When global lockdowns and restrictions disrupted economic activity around the world, it didn’t take long to see the colossal impact on both consumer behavior and brands.
For many, it’s been a case of adapt or die, with recent data showing that more than half of SMBs have pivoted their business model to survive COVID-19 conditions. As a result, there has been a significant migration of operational and brand activity into the digital space, as typical brick-and-mortar businesses engage with customers in new ways online.
Where should businesses making a pandemic-inspired pivot prioritize? Here’s where to start:
1. A website centered around your customers. Data shows that 66% of businesses who were not already online are in the process of creating a website as a result of the coronavirus outbreak. Another 27% are currently refreshing their existing web presence.
But for many businesses, it’s not as straightforward as simply replicating an offline experience in an online format. Many brands will have lost entire revenue streams from the shut down, so when moving online, (figuratively) setting up shop is only the first hurdle. Business owners may have to assess what new, online services or products they can offer, not only to provide additional revenue streams, but also ensuring they keep customers at the heart of this changed experience.
Crucially, any pivot — digital or otherwise — needs to be deeply rooted in a brand’s values and mission. If what you’re doing stays true to these core principles, you’re going to be serving your customers, whether that’s through additional services, new ecommerce options, or more flexible terms.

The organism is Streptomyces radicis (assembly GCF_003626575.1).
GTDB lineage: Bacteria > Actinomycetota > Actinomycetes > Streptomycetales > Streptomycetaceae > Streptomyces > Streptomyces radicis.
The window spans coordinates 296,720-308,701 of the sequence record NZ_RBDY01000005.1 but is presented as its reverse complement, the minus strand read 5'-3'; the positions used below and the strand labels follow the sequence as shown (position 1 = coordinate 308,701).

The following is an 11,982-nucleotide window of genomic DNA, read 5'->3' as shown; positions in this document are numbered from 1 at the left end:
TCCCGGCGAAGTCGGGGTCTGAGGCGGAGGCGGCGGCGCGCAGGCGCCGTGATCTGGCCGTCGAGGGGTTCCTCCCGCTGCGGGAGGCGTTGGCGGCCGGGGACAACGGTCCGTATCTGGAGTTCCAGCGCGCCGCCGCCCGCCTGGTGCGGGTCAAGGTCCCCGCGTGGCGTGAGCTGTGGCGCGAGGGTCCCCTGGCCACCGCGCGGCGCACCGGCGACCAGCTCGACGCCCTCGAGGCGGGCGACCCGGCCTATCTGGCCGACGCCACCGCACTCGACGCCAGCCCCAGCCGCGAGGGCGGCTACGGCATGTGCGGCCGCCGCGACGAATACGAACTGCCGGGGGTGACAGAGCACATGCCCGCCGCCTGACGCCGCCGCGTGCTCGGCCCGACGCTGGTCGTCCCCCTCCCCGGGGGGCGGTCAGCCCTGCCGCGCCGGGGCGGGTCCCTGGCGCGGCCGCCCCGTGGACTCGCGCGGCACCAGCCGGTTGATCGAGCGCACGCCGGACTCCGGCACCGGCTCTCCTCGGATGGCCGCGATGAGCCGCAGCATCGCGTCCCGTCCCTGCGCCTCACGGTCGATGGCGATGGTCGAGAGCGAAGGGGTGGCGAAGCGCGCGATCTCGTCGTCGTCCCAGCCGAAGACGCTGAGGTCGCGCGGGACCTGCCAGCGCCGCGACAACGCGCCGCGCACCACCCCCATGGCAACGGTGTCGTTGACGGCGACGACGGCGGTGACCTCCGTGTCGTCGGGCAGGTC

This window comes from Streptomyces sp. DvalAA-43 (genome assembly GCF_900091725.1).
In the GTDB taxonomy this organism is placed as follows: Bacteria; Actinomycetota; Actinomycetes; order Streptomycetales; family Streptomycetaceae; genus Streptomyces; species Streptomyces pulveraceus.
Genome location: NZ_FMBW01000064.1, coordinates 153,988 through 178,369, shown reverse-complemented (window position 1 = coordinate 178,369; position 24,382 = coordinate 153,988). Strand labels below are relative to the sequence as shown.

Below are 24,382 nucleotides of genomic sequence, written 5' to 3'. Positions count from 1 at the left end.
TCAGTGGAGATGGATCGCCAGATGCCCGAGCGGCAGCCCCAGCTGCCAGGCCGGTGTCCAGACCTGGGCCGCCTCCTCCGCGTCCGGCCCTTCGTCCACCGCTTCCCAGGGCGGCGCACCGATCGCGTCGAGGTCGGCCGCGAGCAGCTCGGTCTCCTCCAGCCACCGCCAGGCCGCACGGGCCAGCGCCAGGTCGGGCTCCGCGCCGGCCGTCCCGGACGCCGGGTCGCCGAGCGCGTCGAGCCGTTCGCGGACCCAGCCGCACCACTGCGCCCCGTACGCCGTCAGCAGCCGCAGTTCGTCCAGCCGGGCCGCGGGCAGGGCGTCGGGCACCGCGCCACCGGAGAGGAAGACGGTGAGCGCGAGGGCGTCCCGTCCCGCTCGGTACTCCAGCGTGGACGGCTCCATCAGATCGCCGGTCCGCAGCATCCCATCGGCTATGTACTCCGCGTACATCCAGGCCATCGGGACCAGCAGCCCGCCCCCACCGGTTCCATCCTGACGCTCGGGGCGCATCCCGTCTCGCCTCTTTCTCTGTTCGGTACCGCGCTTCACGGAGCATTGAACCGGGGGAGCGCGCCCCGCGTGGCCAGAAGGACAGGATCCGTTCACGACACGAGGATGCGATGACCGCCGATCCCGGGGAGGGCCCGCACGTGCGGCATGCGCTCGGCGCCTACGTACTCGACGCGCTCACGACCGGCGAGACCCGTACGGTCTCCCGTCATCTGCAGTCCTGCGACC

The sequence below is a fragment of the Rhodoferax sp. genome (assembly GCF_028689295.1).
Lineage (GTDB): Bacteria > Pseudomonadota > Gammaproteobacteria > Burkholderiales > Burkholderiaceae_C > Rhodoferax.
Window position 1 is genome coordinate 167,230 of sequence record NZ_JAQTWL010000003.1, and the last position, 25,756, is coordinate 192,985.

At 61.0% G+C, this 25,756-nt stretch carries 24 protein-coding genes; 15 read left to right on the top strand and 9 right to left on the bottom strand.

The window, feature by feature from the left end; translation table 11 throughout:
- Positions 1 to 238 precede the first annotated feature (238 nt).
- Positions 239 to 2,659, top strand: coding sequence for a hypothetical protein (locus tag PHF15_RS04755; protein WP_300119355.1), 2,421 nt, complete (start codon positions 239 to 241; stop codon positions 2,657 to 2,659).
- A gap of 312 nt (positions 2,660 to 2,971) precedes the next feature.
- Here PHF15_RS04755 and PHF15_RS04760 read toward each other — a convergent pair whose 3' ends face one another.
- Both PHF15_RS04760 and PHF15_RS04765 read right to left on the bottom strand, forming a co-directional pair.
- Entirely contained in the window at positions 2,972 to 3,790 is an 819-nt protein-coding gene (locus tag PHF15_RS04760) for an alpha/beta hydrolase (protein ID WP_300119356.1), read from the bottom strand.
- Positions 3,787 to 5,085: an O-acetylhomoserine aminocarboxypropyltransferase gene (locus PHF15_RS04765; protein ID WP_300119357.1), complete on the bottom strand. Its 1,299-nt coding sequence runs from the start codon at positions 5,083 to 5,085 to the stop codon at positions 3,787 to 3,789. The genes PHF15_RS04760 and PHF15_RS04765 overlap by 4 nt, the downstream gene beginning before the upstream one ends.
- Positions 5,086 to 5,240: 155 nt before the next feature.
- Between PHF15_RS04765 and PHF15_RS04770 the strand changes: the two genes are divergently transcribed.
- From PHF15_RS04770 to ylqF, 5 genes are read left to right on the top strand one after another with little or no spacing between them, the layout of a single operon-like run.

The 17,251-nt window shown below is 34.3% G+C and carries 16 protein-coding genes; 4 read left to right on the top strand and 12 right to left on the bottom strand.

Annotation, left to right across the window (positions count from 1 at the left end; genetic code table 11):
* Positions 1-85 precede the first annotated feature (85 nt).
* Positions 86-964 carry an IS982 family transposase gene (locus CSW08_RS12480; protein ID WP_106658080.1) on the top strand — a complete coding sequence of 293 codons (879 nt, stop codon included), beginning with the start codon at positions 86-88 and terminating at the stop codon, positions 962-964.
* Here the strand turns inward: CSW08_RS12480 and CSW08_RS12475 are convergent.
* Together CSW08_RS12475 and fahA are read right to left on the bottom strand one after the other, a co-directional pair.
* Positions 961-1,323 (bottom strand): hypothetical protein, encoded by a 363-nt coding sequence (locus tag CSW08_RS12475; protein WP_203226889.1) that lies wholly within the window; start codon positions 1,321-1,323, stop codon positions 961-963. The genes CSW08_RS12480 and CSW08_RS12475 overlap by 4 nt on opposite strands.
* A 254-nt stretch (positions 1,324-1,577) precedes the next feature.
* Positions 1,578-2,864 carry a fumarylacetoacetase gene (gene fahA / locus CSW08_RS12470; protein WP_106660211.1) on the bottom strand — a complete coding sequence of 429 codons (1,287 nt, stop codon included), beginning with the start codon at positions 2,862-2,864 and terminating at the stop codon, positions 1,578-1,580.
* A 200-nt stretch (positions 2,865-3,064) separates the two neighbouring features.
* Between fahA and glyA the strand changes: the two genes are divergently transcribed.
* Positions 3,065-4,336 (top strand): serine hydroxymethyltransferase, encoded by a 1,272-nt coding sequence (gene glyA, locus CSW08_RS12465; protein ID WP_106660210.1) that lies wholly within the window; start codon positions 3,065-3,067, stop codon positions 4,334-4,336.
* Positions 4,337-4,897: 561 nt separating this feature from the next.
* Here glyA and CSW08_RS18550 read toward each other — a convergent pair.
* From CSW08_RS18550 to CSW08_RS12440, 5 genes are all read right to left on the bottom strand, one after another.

2. Branded content that actually adds value. The internet is one of our only sources of distraction, inspiration and connection right now, so it makes sense that 41% of brands are exploring new ways to engage with customers online during the pandemic.
Creating content that’s helpful, informative and takes the current landscape into account is valuable. But content can also be fun — and distraction is a valid commodity at the moment.
For example, IKEA’s guide on how to build a fort with your kids was an effective way to connect with customers and convey empathy for families stuck inside at home.
3. Channels for genuine brand connection. Given the astronomical increase of social media usage in the last few months, (per a study from Flixed), it’s obvious people are hungry for new ways to connect, and 39% of business owners have started or are planning to increase their brand’s social media output.
Investing in social assets is not just about visual branding — it’s also a powerful avenue for customer service and commerce. The launch of new tools like Facebook Shops has the potential to change the way you’re selling, so having brand assets that can be reworked and updated quickly across channels is valuable.
That doesn’t mean you have to be present on every single social channel. Instead, create an authentic connection with your customers where they are already spending their time, whether that’s Instagram, LinkedIn or TikTok. Most importantly, make sure you’re listening: this will ensure you can continue to adapt and evolve over the next few months in a way that keeps your customers at the heart of your strategy.